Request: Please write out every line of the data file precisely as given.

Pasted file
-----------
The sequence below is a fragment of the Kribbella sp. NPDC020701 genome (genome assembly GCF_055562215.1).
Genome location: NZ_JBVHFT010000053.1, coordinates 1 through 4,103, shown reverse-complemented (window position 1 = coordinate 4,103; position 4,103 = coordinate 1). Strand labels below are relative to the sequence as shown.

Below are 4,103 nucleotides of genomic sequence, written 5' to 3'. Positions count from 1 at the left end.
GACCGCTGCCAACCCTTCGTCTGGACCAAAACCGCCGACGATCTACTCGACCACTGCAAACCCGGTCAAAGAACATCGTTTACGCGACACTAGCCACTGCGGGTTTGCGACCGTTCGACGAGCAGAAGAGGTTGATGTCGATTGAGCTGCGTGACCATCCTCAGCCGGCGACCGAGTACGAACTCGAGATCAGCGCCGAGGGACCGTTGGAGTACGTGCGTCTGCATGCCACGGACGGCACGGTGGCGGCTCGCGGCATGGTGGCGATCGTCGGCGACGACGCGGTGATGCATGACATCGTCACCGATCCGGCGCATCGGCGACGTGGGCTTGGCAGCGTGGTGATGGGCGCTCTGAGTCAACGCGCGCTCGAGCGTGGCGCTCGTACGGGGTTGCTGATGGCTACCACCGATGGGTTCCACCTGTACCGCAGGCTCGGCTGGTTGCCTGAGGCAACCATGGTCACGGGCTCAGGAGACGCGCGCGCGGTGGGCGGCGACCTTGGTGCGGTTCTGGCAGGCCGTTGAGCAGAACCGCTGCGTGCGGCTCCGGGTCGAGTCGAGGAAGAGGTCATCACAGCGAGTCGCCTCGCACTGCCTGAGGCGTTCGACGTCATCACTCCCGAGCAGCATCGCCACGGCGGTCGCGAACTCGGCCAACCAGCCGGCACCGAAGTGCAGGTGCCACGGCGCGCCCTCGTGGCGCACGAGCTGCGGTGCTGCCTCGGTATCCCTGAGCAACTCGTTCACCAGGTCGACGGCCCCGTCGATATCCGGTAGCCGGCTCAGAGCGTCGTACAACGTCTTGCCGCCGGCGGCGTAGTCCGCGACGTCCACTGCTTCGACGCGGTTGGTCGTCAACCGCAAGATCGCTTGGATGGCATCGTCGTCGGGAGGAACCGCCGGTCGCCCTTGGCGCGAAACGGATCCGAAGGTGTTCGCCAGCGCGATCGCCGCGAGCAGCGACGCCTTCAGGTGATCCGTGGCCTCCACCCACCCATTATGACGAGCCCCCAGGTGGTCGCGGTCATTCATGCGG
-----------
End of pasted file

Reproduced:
The sequence below is a fragment of the Kribbella sp. NPDC020701 genome (genome assembly GCF_055562215.1).
Genome location: NZ_JBVHFT010000053.1, coordinates 1 through 4,103, shown reverse-complemented (window position 1 = coordinate 4,103; position 4,103 = coordinate 1). Strand labels below are relative to the sequence as shown.

Below are 4,103 nucleotides of genomic sequence, written 5' to 3'. Positions count from 1 at the left end.
GACCGCTGCCAACCCTTCGTCTGGACCAAAACCGCCGACGATCTACTCGACCACTGCAAACCCGGTCAAAGAACATCGTTTACGCGACACTAGCCACTGCGGGTTTGCGACCGTTCGACGAGCAGAAGAGGTTGATGTCGATTGAGCTGCGTGACCATCCTCAGCCGGCGACCGAGTACGAACTCGAGATCAGCGCCGAGGGACCGTTGGAGTACGTGCGTCTGCATGCCACGGACGGCACGGTGGCGGCTCGCGGCATGGTGGCGATCGTCGGCGACGACGCGGTGATGCATGACATCGTCACCGATCCGGCGCATCGGCGACGTGGGCTTGGCAGCGTGGTGATGGGCGCTCTGAGTCAACGCGCGCTCGAGCGTGGCGCTCGTACGGGGTTGCTGATGGCTACCACCGATGGGTTCCACCTGTACCGCAGGCTCGGCTGGTTGCCTGAGGCAACCATGGTCACGGGCTCAGGAGACGCGCGCGCGGTGGGCGGCGACCTTGGTGCGGTTCTGGCAGGCCGTTGAGCAGAACCGCTGCGTGCGGCTCCGGGTCGAGTCGAGGAAGAGGTCATCACAGCGAGTCGCCTCGCACTGCCTGAGGCGTTCGACGTCATCACTCCCGAGCAGCATCGCCACGGCGGTCGCGAACTCGGCCAACCAGCCGGCACCGAAGTGCAGGTGCCACGGCGCGCCCTCGTGGCGCACGAGCTGCGGTGCTGCCTCGGTATCCCTGAGCAACTCGTTCACCAGGTCGACGGCCCCGTCGATATCCGGTAGCCGGCTCAGAGCGTCGTACAACGTCTTGCCGCCGGCGGCGTAGTCCGCGACGTCCACTGCTTCGACGCGGTTGGTCGTCAACCGCAAGATCGCTTGGATGGCATCGTCGTCGGGAGGAACCGCCGGTCGCCCTTGGCGCGAAACGGATCCGAAGGTGTTCGCCAGCGCGATCGCCGCGAGCAGCGACGCCTTCAGGTGATCCGTGGCCTCCACCCACCCATTATGACGAGCCCCCAGGTGGTCGCGGTCATTCATGCGG